Whatever your offer might be, realize there will be objections. Imagine your client or prospect reading your letter while saying, “So what?” The statement, “so what,” is an objection to overcome. Remember that for each claim you make, you must back it up with proof.
The proof could be statistics, results one business or client received, current trends, industry news—any credible information you can pull in to prove your claim. A good sales letter sets up the reason for the letter (presenting the PAS formula explained in Chapter Five, which is Problem, Agitate, Solve).
Begin by addressing the pain your reader is experiencing or asking a question that assumes the pain. Identify the problem clearly within the headline and the beginning of the letter.
Next, “agitate” the pain by further “dimensionalizing” it. Dimensionalizing is when you paint a picture of how frustrating/challenging/scary, etc. it is to have the problem. Once you establish the pain, then you can present the solution—but not before.
The biggest mistake most business owners make with their sales letters is they don’t take enough time to demonstrate to their reader that they understand them. Your reader is smart. He isn’t going to pay attention to a pure sales pitch. Instead, you need to carefully bring him onboard by proving you know how tough things are for him.
This is the part of a sales letter where you are establishing trust. Once a client or prospect knows you “get them,” they will be much more agreeable to hearing your offer.
For an even better response, add a reply card with a stamp on it. These can be quite simple. On one side, have your address (for even better tracking, use a code at the bottom of the card to let you know the reply card came from a specific direct mail campaign).
On the other side, feature an area for qualifying questions, such as the example below:
Smith & Johnson Advisors: (Choose the most appropriate option below)
[ ] Please contact me to schedule a free consultation call with you.
[ ] Give me a call ASAP. I have an immediate financial advisory need in mind.
[ ] Not interested right now. Try us again in _______________________________
Name ____________________________ Title _____________________________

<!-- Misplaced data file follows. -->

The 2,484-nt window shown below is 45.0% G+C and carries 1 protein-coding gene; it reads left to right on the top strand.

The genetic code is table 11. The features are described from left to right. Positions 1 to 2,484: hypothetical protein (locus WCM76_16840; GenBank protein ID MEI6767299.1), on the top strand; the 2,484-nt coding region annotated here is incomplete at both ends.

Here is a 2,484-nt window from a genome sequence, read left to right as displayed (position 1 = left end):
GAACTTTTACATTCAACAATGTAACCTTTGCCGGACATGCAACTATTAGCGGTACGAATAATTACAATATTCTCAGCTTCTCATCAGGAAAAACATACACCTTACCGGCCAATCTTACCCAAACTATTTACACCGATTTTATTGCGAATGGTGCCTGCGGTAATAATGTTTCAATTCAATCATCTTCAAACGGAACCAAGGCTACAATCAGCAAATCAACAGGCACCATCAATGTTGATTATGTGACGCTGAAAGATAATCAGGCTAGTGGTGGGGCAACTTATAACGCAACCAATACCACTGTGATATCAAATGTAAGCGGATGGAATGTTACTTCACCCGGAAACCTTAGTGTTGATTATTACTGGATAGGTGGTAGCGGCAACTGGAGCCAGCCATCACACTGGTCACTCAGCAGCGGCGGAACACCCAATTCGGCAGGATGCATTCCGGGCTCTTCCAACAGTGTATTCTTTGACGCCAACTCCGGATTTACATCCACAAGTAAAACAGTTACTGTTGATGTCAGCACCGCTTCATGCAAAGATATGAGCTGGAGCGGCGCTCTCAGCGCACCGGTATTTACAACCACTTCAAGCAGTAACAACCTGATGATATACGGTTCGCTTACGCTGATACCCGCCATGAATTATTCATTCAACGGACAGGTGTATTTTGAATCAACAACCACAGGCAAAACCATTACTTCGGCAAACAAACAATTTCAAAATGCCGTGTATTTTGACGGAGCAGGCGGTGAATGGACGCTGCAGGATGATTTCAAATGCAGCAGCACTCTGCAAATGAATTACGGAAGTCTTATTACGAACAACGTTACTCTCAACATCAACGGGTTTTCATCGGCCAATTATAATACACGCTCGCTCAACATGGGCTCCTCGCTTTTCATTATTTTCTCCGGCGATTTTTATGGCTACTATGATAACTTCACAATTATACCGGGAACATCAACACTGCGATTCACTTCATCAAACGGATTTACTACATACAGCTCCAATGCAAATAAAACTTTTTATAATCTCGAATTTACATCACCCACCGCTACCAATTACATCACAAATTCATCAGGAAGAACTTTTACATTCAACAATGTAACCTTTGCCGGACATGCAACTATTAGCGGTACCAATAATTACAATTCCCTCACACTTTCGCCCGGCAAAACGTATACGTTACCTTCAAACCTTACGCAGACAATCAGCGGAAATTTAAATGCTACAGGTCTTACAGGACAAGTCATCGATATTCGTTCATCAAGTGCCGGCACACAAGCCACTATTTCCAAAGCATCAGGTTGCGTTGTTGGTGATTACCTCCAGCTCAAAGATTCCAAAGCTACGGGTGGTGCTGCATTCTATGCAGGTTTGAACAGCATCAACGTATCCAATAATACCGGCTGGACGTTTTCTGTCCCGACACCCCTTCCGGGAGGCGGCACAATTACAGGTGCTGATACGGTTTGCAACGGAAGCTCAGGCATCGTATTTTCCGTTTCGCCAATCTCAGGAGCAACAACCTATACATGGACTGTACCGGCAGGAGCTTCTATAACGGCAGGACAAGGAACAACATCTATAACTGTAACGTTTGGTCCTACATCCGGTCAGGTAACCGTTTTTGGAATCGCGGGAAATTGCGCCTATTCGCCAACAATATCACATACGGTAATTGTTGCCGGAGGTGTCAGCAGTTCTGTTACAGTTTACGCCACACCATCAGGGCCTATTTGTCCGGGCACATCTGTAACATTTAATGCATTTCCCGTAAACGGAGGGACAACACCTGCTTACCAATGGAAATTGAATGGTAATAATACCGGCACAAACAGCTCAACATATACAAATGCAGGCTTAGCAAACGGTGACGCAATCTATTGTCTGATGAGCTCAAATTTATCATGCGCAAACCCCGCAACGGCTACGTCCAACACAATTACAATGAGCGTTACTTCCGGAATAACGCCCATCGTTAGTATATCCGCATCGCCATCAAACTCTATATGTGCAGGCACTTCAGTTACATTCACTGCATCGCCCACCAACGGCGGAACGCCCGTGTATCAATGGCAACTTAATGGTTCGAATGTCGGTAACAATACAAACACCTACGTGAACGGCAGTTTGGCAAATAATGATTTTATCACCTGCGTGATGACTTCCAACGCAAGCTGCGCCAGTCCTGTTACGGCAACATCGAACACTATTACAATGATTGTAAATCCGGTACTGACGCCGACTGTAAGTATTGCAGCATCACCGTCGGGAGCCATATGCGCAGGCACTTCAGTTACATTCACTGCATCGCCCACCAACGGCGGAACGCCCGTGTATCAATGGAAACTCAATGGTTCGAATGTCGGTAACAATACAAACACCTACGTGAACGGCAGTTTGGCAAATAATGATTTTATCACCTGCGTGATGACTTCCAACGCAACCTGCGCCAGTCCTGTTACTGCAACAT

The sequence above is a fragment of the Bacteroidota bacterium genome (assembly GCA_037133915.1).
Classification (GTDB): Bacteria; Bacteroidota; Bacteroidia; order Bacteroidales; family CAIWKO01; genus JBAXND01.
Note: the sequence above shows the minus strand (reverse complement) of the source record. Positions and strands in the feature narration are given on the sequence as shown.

Company _______________________________ Phone ______________________
City ________________________ State ______ Zip _______________
My business is: ______________________________________________________
Type of financial help I need: __________________________________________________
[ ] Taxes and Financial Planning [ ] Long Term Healthcare and Insurance
[ ] Retirement Planning [ ] Estate Planning [ ] Investments
[ ] Debt Management [ ] Budgeting [ ] Saving for College [ ] Other _________
Sales letters can be one of the most effective ways to grow your business. It is said the formula for success goes like this:
- 40% of your efforts should focus on the offer
- 40% of your efforts should focus on the right mailing list
- 20% for everything else (copy and design)
I’ve seen some great sales letters fail because they weren’t mailed to the right list. Or it failed because it had a weak offer.
Just like postcards, you need to mail more than once. Plan on mailing at least three sales letters to the same group of people over the course of 30—45 days. After sending the first letter, the second letter should be sent 8—10 days later. The third sales letter should then be mailed within 8—10 days. This is designed to get the fastest response.
Another approach is to mail three sales letters over the course of two months (or 60 days). After mailing the first letter, you’d mail the second letter around three weeks later. The third sales letter would then be mailed after another three weeks.
The power of sequence cannot be overestimated. Your clients and prospects usually will need to hear from you consistently before acting.
“Shock and Awe” Packages
If you really want to impress someone, consider sending a “shock and awe” package. They are larger in size and contain several items, so they will be more expensive to put together. However, it is an excellent way to gain attention. No one can resist opening a large package or bulky mailer. They are curious about its content. This is especially true if your package feels heavy.